Winner of 3 Oscars, Nominated for 8
Best Director – Michael Curtiz (WON)
Best Picture – Warner Bros. (WON)
Best Writing, Screenplay – Julius J. Epstein, Philip G. Epstein, Howard Koch (WON)
Best Actor in a Leading Role – Humphrey Bogart
Best Actor in a Supporting Role – Claude Rains
Best Cinematography, Black-and-White – Arthur Edeson
Best Film Editing – Owen Marks
Best Music, Scoring of a Dramatic or Comedy Picture – Max Steiner

(#5) Rick: Here’s looking at you, kid.
(#20) Rick: Louis, I think this is the beginning of a beautiful friendship.
(#28) Ilsa: Play it, Sam. Play “As Time Goes By.”
(#32) Captain Renault: Round up the usual suspects.
(#43) Rick: We’ll always have Paris.
(#67) Rick: Of all the gin joints, in all the towns, in all the world, she walks into mine.

Source of Hugh Hefner Note: http://www.nbc.com/the-playboy-club/video/hef-on-the-history-of-the-clubs/1347658/

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3. Gone with the Wind (1939)

Other Nominated Films:
Dark Victory, Goodbye, Mr. Chips, Love Affair, Mr. Smith Goes to Washington, Ninotchka, Of Mice and Men, Stagecoach, The Wizard of Oz, Wuthering Heights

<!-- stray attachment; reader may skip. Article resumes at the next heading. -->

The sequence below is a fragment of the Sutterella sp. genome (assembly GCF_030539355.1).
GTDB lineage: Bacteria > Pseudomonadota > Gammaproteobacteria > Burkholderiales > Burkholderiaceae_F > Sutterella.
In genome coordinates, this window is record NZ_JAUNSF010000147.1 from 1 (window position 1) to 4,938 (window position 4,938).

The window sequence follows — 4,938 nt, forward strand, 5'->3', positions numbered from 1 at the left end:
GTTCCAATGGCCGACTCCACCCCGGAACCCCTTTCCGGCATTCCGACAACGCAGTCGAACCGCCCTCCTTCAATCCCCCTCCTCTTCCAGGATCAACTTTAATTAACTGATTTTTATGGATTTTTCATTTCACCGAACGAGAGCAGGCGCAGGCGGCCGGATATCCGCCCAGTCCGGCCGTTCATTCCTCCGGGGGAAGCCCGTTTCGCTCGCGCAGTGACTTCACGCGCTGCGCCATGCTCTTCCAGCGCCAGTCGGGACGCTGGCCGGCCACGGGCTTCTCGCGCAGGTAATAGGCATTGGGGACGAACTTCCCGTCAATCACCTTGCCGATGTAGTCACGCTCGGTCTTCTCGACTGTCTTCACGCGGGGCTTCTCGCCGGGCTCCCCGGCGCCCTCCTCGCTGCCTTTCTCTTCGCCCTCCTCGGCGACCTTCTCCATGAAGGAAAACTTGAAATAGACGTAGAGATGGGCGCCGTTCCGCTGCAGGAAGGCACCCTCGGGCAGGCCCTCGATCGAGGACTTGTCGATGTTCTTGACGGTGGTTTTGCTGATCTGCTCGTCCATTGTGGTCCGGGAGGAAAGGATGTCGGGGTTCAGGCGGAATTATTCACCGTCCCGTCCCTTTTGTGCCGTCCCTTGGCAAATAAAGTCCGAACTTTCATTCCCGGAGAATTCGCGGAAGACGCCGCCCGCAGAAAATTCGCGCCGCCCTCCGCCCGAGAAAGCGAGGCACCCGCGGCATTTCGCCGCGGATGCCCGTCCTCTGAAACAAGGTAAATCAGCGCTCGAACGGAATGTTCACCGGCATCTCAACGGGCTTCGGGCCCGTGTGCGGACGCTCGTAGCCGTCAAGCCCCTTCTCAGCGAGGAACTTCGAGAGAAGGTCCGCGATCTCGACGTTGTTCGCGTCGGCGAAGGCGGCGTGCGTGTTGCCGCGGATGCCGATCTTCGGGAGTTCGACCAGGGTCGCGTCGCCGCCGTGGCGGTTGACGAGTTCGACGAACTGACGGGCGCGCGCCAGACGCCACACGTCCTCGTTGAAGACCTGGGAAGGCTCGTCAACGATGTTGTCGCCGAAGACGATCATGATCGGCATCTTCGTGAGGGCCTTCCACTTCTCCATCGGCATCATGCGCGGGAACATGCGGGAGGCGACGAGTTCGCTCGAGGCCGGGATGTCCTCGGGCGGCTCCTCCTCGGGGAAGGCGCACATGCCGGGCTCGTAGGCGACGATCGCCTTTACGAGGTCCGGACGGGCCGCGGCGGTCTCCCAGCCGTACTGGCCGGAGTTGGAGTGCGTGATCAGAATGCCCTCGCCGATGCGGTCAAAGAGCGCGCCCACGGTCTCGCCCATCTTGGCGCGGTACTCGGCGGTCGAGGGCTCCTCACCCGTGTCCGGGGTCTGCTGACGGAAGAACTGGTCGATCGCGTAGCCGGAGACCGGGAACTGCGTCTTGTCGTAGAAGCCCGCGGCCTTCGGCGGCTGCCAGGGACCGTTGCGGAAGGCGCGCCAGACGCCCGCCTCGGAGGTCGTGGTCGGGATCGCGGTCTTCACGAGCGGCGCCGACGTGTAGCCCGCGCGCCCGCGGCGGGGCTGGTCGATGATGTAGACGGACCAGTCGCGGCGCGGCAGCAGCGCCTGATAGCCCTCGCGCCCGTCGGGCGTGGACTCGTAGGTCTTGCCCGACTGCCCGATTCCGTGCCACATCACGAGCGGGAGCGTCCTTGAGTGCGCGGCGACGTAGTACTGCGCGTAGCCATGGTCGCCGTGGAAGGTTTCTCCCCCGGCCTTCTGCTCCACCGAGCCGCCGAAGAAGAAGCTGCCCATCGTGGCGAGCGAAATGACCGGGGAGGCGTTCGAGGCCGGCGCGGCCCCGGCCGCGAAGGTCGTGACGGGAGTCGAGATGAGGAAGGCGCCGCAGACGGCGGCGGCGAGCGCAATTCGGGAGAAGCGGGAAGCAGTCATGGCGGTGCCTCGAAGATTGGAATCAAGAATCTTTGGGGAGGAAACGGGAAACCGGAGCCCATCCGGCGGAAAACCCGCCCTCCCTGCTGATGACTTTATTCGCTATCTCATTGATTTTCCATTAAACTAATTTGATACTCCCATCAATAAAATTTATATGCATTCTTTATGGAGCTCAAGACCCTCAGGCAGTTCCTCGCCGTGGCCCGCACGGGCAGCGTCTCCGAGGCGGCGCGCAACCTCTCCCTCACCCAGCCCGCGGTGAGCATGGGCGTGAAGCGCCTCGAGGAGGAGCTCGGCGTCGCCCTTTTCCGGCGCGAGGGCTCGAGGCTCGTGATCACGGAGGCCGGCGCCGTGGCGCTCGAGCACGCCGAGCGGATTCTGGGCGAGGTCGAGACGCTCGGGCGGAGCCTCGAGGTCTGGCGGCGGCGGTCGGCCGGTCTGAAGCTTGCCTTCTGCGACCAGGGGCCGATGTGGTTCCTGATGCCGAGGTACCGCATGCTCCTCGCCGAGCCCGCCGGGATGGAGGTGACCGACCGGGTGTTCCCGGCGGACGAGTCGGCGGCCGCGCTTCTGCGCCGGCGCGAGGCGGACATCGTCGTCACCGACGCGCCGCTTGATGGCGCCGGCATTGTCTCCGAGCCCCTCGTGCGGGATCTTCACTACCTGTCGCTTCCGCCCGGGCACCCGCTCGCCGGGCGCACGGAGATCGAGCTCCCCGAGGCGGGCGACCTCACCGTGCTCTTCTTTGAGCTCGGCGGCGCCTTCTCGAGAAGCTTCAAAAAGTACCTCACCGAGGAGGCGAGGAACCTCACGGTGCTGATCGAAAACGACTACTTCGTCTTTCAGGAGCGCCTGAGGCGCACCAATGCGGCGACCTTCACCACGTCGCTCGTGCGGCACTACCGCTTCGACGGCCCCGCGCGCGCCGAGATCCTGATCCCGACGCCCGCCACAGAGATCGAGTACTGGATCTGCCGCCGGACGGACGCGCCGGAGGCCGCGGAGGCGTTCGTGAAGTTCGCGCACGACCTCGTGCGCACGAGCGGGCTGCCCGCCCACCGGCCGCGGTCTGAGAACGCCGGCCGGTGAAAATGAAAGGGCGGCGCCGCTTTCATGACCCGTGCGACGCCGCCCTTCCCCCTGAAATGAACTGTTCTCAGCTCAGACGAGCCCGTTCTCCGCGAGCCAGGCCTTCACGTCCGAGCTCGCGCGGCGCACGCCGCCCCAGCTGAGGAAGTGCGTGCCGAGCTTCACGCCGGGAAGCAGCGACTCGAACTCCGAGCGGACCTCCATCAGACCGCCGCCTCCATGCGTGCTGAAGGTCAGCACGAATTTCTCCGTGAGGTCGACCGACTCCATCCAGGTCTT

One movie won 10 Academy Awards, holding the record for most wins until 1959.  One movie is the longest film on my list, standing at a whopping 234 minutes. And one movie is the highest-grossing film of all time*.  These honors belong to the one, the only, Gone with the Wind. Although incredibly racist at times, Gone with the Wind tells an amazing story of love, loss and war so eloquently that you forget you’re watching a movie — you become so completely immersed in the film that you feel as if you are there.  I remember the first time I watched it.  I received the film from Netflix; normally every movie comes in one sleeve…not this one. Gone with the Wind came with two DVDs just for the movie itself…I was terrified, thinking it would be a daunting task. But, I went on to watch it with a few friends and I absolutely loved it. We did take an intermission though…far too long. Anywho! I will admit…I feel extremely intimidated writing about Gone with the Wind — it’s such a big movie that it’s hard even just describing the plot.  I will do my best though!  The story begins on the eve of the Civil War at Tara, a Georgia cotton plantation owned by Gerald O’Hara (Thomas Mitchell).  O’Hara’s exceptionally pretty daughter, Scarlett (Vivien Leigh), is flirting with the Tarleton brothers, Brent (Fred Crane) and Stuart (George Reeves). They are talking about the likelihood of war breaking out between the North and the South — a topic Scarlett finds extremely boring.  To keep Scarlett amused, the brothers start talking about the next ball, and then share a secret with Scarlett: Ashley Wilkes (Leslie Howard) is going to marry his cousin Melanie Hamilton (Olivia de Havilland).  Unaware that Scarlett is secretly in love with Ashley, the brothers go on to say that the engagement announcement will take place the next day at a barbecue on Ashley’s plantation, Twelve Oaks.  It is at the barbecue when we’re first introduced to Rhett Butler (Clark Gable). Rhett isn’t exactly popular amongst the party guests…he was turned out of West Point, disowned by his Charleston family, and he openly states that the South would have no chance against the North in the upcoming war. As the girls are taking their mid-afternoon naps, Scarlett sneaks away to the library to be alone with Ashley and confess her love to him.  Ashley says that he feels the same towards Scarlett, but claims that he and Melanie are more compatible. Scarlett accuses Ashley of misleading her and slaps Ashley. Ashley leaves the room, and Scarlett throws a vase at the wall in anger.  Rhett Butler suddenly pops up from the couch where he’d been resting, and reveals that he overheard the entire conversation. Scarlett is furious.  As Scarlett leaves the library, the barbecue is disrupted by some very important news: the war has begun. The men rush to enlist and the ladies all…well…they wake up from their naps (wish there was something more dramatic to add here).  As Scarlett watches Ashley kiss Melanie goodbye, Melanie’s brother Charles (Rand Brooks), who Scarlett flirted with earlier that day, asks Scarlett to marry him. Angry that Ashley rejected her, Scarlett accepts despite that fact that she does not love Charles.  They are married before he leaves to fight.  If I remember correctly, I believe I have summarized the first 20-30 minutes of the movie. It’s more than I expected to tell, but then there’s so much more to watch if you haven’t seen the movie yet. Alright, give me a few moments to catch my breath.